When Money Destroys Nations
By Philip Haslam and Rusell Lamberti
Published by Penguin Books (2014)
INDEPENDENCE in Africa spelt doom for whites.
Their ‘golden goose’ was no more.
They had been used to plundering resources with no questions asked.
Tables had turned.
Africans had regained control of their continent.
Given their pride, whites were not going to sit and watch Africa slip through their fingers.
Defeat was a bitter pill to swallow.
They had to rethink.
Strategies to once again control Africa had to be put in place.
With Africa being a developing continent, whites realised the only way to sneak in back was through presenting themselves as allies.
Yesterday’s enemy stands today claiming to be a developmental partner.
The West has manipulated African governments through aid.
Aid advanced to Africa comes with strings attached.
Their aim is: ‘Force’ African governments to conform to the will of the West.
The West takes advantage of the fact that some African states are in dire need of aid and have no option but to ‘sing from the whiteman’s hymn book.’
The book, When Money Destroys Nations, by Philip Haslam and Rusell Lamberti explores the issue of aid in Africa.
The book, as Haslam and Lamberti write, aims to “…dismantle the assumptions and arguments that have supported the single worst decision of modern developmental politics, the choice of aid as the optimum solution to the problem of Africa’s poverty….”
The writers explain how recipients of aid have been disadvantaged by the giver.
Aid comes with strings attached.
“Aid supporters also believe in conditionalities,” they write.
“This is the notion that the imposition of rules and regulations set by donors to govern the conditions under which aid is disbursed can ultimately determine its success or failure.”
Aid has been withdrawn from countries whose governments do not conform to the whiteman’s template.
The writers contend that, through aid, the West makes itself the chief architect in economic and political affairs of receiving countries.
Aid has been used as a tool to effect regime change in Africa.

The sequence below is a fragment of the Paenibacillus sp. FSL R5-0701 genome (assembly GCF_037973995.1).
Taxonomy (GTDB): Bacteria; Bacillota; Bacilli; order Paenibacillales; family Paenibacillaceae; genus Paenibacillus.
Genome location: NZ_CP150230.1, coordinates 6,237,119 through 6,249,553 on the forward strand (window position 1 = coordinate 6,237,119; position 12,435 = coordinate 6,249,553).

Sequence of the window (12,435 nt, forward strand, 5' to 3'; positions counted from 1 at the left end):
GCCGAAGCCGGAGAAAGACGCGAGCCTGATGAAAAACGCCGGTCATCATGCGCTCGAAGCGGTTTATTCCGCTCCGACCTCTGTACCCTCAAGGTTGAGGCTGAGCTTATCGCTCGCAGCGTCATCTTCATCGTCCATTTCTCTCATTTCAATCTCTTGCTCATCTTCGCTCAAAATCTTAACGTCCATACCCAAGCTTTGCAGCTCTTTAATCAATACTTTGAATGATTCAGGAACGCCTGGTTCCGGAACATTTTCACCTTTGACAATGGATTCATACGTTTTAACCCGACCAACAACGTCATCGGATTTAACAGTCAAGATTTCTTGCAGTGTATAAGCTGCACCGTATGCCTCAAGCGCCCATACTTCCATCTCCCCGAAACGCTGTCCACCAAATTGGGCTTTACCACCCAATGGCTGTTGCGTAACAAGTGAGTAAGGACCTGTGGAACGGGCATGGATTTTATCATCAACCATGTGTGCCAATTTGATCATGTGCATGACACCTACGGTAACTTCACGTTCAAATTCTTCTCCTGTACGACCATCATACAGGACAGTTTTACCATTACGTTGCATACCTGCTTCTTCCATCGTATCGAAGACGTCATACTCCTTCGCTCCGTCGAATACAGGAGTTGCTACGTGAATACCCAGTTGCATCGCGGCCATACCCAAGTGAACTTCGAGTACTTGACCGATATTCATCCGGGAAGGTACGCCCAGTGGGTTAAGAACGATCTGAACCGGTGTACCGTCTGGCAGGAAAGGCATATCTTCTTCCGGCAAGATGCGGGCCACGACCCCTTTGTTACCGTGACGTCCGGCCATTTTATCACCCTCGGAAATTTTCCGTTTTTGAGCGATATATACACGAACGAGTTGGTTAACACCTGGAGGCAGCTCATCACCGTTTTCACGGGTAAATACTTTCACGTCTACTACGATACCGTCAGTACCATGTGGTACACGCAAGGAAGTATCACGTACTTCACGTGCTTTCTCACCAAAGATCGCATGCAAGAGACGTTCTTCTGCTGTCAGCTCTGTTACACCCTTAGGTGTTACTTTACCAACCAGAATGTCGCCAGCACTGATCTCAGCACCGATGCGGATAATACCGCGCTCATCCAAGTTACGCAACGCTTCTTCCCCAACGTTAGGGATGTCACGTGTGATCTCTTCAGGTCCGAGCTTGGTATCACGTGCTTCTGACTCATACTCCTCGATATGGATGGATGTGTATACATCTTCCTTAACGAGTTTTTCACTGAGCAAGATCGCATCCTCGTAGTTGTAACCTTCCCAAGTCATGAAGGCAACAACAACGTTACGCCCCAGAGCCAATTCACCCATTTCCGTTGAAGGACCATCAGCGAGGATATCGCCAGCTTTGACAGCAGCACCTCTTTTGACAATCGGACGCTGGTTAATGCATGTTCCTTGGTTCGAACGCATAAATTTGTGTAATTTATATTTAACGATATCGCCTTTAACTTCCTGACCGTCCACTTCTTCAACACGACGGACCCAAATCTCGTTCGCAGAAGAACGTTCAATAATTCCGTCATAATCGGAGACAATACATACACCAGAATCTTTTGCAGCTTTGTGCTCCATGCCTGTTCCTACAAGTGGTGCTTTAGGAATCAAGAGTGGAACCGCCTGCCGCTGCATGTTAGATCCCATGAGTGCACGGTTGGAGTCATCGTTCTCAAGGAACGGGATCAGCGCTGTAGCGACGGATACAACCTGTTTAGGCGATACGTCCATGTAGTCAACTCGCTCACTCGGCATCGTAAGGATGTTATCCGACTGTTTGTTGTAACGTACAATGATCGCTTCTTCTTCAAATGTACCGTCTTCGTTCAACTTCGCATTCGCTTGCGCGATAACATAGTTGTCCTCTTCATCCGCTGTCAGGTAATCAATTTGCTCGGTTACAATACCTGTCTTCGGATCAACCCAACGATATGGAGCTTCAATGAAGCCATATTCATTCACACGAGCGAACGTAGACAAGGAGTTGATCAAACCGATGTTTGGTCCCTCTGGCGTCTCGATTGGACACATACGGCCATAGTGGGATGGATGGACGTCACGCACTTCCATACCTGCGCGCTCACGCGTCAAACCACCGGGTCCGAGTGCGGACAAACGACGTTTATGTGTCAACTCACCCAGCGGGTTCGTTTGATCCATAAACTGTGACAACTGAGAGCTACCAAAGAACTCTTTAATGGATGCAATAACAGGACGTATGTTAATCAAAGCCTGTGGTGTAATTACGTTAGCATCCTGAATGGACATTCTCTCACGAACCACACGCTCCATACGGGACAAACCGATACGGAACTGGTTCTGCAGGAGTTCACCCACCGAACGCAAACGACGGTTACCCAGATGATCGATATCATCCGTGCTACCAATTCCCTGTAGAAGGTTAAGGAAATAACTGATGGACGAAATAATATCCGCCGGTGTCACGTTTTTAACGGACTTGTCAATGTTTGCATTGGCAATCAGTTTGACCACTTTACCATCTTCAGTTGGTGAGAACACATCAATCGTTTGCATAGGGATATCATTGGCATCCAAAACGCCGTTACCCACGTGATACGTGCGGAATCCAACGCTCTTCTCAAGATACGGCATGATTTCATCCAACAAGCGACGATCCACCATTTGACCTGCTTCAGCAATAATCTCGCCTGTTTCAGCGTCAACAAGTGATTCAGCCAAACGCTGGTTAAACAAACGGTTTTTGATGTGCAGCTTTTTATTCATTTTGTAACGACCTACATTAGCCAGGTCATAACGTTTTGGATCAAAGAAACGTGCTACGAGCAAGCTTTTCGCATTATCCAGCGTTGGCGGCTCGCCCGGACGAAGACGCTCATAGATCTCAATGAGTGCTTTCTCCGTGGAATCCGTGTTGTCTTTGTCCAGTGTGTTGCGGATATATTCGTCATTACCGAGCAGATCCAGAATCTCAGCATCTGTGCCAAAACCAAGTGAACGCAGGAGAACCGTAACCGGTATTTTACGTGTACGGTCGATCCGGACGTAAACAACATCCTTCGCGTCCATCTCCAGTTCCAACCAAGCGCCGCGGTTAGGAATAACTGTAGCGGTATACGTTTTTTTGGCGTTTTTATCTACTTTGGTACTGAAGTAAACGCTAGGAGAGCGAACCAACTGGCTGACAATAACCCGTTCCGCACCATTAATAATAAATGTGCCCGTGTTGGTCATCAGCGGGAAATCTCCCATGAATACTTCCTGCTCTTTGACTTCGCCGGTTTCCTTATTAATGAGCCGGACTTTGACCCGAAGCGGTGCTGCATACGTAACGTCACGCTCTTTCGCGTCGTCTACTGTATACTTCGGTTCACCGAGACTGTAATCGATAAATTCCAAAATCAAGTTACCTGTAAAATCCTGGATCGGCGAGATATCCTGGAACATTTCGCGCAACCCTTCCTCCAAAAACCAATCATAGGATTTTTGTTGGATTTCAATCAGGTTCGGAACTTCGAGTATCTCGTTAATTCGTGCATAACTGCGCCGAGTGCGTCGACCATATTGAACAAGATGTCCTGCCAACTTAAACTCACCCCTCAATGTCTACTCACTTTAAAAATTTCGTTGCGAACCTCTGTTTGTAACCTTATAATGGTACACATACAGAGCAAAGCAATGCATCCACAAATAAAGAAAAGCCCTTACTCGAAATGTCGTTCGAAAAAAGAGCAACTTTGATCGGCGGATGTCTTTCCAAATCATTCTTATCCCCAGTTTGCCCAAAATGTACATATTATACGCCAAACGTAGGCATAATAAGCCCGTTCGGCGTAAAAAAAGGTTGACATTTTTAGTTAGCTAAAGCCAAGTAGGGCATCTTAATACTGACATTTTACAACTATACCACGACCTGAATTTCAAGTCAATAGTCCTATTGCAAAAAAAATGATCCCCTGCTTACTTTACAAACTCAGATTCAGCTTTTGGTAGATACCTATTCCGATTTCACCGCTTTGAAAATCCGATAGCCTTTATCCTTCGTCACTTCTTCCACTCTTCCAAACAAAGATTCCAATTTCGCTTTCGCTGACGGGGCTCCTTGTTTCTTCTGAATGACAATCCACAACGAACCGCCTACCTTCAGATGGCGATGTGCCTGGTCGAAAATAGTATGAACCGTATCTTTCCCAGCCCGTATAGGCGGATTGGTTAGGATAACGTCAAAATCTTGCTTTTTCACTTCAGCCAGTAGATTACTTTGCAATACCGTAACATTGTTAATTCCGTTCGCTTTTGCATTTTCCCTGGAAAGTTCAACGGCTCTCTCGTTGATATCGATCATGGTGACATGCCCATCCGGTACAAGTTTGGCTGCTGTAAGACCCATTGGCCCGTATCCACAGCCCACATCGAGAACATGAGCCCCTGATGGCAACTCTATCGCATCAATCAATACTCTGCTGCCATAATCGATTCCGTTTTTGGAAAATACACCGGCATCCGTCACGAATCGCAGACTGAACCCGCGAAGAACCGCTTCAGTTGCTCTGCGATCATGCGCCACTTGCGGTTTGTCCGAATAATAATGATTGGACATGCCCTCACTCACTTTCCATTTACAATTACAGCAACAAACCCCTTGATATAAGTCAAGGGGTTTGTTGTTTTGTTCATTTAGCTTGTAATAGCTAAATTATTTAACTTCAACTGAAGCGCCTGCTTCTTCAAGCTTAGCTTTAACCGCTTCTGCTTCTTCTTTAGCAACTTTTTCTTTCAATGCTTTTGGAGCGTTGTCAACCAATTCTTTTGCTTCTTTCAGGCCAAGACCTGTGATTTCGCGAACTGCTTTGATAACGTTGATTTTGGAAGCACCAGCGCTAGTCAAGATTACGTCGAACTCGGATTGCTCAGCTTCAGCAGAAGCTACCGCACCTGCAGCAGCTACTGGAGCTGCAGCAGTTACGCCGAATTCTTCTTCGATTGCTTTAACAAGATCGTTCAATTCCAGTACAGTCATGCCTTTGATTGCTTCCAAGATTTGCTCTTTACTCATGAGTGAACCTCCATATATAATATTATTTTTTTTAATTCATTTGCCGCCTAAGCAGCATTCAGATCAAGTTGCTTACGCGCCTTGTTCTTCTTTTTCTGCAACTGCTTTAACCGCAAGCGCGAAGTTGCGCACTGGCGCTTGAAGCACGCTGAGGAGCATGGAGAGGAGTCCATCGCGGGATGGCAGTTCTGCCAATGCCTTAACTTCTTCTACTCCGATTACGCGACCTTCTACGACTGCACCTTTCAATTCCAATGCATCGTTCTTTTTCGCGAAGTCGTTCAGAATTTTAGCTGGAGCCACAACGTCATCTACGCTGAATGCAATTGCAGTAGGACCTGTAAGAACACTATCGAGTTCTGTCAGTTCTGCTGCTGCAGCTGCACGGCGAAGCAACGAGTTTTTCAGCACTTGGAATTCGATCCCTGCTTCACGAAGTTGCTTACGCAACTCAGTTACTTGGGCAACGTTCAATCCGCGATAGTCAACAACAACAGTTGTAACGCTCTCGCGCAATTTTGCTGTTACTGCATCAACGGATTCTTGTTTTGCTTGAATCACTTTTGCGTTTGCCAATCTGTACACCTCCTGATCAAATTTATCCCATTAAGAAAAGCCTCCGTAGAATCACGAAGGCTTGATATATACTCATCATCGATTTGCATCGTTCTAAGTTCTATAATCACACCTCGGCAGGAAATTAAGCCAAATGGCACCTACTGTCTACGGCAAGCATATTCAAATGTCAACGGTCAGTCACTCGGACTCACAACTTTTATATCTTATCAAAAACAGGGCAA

Inasmuch as the role of the civil society, through which aid is channelled, readers should be aware that some of these groupings have hidden agendas.
The Patriot is constantly carrying stories of how the West is funding non-governmental organisations that come under the guise of offering humanitarian assistance yet they want to effect regime change.
Governments that are perceived as not towing the line have had aid withdrawn.
“Aid flows only as long as the recipient country agrees to a set of economic and political policies,” they write.
“Donors placed restrictions on the use of aid, and the recipients would adhere.”
The writers suggest that aid donors benefitted more than recipients.
Aid was not bringing meaningful development to Africa, the writers suggest.
“Countries that take aid have to spend it on specific goods and services which originated from the donor countries, or a group selected by them.
This extends to staff as well: Donors employ their own citizens even when suitable candidates for the job exist in the poor country.”
The writers suggest Africa, given its resources, could do away with relying on aid.
For long Britain had been milking Zimbabwe of its natural resources until the ZANU PF-led Government put in place policies that ensured indigenes had control of their resources.
“It’s time to stop pretending that the aid-based development model currently in place will generate sustained economic growth in the world’s poorest,” they write.
“It will not.
They say that aid worked, that the true test of aid’s success is that millions of other Africans would have died were it not for aid.”
The authors suggest Africans, by working together, can guarantee sustainable development.
“Africa’s development impasse demands a new level of consciousness, a greater degree of innovation, and a generous dose of honesty about what works and what does not as far as development is concerned,” they write.
“And one thing is for sure; depending on aid has not worked.
Make the cycle stop.”
As Africa forges ahead, it should be on the lookout for the wolf in sheep skin.